From the very beginning, the Archives Committee has been comprised solely of volunteers who are passionate about collecting and preserving documents, photos, and other items regarding our Girl Scout heritage in order to share with others. Out of the original six volunteers who met on that fall Saturday in 1989, one member, Mary Ann Milton, is still very active in the committee. A vital part of our committee, Mary Ann is shown here wearing a mid-century vintage Girl Scout uniform as she helps represent the committee at the Girl Scout Volunteer Leadership Conference held at the Cobb Galleria in Marietta, Ga. on August 9th, 2014.
The vast majority of our collection today has come from interested people just like you! One of our mottoes is “Your Trash is Our Treasure!” What you might think is unimportant could very well be that special item that we’ve been looking for! That Daisy uniform that you just no longer have room for in that crowded coat closet? That childhood Brownie handbook gathering dust on the shelf? Old cookie prizes that your daughter doesn’t play with anymore? Pins and badges that you came across at the local thrift store? Every little thing is appreciated and valued.
We also offer information for anyone that might be interested in preserving history for themselves or their troop and/or Service Unit. We can answer questions such as “What is cataloging? Accession? What is meant by acid-free paper, etc.? Where can I get training to learn archival techniques?” We’re also always looking for new members for our committee! Are you interested in the past? Are you interested in Girl Scouting’s past? Just want to give your time to Girl Scouts in an incredible way? Please contact us!
Here at the GSGATL Archives Committee, we hope we’re around for at least another 25 years! We can’t wait to celebrate many more birthdays with you. Girl Scouts always have and always will Make History!
October is Georgia Archives Month! During this month we celebrate the value of Georgia’s historical records, share how they enrich our lives, and acknowledge the people who preserve and maintain them, such as those of us here on the Girl Scouts of Greater Atlanta History and Archives Committee!
Our committee is comprised completely of volunteers- adults and older Girl Scouts- who understand how important it is to keep a detailed record and collection of Atlanta’s Girl Scouting past.* We want Girl Scouts of today to feel connected to the Girl Scouts of yesterday and realize just where it is that they come from. “Honor the Past, Celebrate the Future” and “Girl Scouts Make History” are our mottoes here at the GSGATL Archives. Juliette Gordon Low herself understood how important our past is to our future when she said, “The work of today is the history of tomorrow and we are its makers.”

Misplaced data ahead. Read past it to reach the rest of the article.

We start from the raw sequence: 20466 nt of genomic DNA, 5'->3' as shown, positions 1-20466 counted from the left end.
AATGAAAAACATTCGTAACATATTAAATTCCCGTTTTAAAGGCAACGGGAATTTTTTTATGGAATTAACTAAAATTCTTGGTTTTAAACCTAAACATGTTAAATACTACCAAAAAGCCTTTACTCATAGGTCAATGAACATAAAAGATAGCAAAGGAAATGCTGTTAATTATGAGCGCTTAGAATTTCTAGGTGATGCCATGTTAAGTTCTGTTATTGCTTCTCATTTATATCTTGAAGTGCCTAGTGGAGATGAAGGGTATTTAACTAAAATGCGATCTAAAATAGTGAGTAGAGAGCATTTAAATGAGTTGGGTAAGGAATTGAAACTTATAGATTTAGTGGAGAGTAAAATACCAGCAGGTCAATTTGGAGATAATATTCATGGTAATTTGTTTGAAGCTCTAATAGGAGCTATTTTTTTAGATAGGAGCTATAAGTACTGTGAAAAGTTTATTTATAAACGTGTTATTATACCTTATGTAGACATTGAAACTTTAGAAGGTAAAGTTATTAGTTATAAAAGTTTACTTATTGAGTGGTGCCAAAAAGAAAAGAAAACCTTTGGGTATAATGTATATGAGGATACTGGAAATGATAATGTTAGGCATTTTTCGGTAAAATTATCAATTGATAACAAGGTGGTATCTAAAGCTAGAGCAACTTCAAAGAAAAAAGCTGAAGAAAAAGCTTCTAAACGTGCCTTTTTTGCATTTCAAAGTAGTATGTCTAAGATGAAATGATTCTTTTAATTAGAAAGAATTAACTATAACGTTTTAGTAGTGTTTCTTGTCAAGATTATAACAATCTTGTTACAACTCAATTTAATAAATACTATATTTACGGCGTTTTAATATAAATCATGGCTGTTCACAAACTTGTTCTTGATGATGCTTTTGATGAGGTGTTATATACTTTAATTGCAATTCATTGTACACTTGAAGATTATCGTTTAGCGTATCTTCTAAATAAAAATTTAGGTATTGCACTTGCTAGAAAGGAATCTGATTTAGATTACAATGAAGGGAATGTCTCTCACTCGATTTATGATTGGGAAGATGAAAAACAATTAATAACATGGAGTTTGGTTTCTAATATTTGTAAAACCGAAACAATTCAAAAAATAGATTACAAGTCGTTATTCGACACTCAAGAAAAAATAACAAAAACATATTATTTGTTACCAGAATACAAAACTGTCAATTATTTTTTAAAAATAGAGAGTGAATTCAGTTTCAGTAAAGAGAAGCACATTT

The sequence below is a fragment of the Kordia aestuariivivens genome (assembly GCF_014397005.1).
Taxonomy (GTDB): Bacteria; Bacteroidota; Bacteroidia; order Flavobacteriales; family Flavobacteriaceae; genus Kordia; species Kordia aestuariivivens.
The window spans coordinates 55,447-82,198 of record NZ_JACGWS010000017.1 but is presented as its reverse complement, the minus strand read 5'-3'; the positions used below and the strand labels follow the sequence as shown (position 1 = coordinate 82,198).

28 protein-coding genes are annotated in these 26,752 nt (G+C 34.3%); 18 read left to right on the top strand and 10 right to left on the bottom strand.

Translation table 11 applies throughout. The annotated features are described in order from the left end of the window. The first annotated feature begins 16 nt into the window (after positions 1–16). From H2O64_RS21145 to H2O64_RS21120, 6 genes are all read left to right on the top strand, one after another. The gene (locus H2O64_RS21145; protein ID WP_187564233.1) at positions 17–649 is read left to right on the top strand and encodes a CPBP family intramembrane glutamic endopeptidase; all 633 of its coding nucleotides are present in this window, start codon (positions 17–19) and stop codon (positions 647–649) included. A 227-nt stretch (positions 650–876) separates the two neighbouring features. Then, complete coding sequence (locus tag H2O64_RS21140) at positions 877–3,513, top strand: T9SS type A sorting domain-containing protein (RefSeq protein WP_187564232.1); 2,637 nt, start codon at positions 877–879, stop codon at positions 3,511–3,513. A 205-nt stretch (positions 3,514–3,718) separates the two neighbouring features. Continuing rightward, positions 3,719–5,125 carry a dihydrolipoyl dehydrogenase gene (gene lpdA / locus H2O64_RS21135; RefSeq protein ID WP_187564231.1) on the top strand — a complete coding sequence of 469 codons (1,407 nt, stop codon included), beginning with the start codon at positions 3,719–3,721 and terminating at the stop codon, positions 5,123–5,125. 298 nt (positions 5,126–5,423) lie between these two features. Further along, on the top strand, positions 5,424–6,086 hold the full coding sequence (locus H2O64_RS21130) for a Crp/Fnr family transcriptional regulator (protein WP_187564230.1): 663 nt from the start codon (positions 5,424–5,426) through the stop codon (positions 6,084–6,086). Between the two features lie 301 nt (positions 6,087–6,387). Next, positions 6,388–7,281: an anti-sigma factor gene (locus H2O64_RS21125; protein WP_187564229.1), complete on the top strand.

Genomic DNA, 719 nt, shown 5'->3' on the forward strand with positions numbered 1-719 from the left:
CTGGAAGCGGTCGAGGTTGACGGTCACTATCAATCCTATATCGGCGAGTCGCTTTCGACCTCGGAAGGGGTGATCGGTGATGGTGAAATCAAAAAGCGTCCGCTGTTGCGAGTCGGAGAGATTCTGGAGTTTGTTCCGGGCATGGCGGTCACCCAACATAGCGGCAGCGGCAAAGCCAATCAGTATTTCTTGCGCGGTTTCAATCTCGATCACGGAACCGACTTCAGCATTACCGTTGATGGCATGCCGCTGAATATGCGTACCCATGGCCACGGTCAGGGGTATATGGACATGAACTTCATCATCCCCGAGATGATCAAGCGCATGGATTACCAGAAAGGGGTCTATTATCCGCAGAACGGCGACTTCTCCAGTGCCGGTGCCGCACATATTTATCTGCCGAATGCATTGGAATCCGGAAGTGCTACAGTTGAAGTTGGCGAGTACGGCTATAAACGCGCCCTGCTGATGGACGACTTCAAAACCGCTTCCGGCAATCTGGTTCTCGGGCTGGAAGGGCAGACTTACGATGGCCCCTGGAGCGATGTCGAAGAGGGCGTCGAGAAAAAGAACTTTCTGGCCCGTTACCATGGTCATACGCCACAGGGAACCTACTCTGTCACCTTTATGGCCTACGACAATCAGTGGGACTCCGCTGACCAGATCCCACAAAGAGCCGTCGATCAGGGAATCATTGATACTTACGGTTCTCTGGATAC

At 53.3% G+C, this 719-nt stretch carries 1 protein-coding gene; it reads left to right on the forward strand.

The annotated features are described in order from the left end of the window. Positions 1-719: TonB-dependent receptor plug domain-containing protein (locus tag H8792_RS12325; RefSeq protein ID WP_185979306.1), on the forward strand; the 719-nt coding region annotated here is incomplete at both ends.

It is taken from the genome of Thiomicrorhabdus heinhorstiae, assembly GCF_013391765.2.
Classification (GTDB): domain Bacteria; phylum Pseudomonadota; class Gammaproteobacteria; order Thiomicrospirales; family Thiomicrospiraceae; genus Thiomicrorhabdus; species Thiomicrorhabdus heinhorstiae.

Juliette’s birthday, October 31st, is known as Founder’s Day. There is a display currently up at the Switzer Library’s (formerly Central Library) Georgia Room in Marietta, Georgia that celebrates Georgia Archives Month and Girl Scouts together! If you’re in the Marietta area, swing by and take a look! Learn a little about the history of Cobb County and Greater Atlanta Girl Scouting and see some of the items that the Georgia Room has in its collection. The display will be up until November 1st.
*If you are interested in volunteering in the GSGATL Archives or donating any materials to us, please contact us at GirlScoutArchivesAtlanta@gmail.com! We always appreciate any help and can’t wait to hear from you!
Have you bought your Girl Scouts Of Greater Atlanta History and Archives Committee pin or charm yet? They’ve been recently redesigned and are now officially licensed and produced by the GSGATL Council!
There are so many fun charms and pins available nowadays at your local Badge and Sash store or through GSUSA’s online store and these make a great addition! Available now is a wonderful necklace, made especially for holding all these charms, or add them to a Girl Scout charm bracelet.
These little charms and pins make wonderful birthday and Christmas gifts! And don’t forget Leader Appreciation Day coming up in April! These are absolutely perfect for that certain volunteer in your life that is especially interested in Girl Scout history and traditions.
The committee pins and charms feature the “running girl” image which was introduced on the first camp postcards produced for Girl Scouts, used between the years of 1920 and 1925.
The pins cost $25 each and the charms are $20. They come in silver only and can be ordered by downloading, printing, and filling out this Pin/Charm Order Form. Or you can contact us and we’ll send you a PayPal invoice and you can pay online! Easy as that! All proceeds from the sales of our pins and charms go directly to the Archives Committee to help us continue to fund the preservation of Atlanta area Girl Scout memorabilia.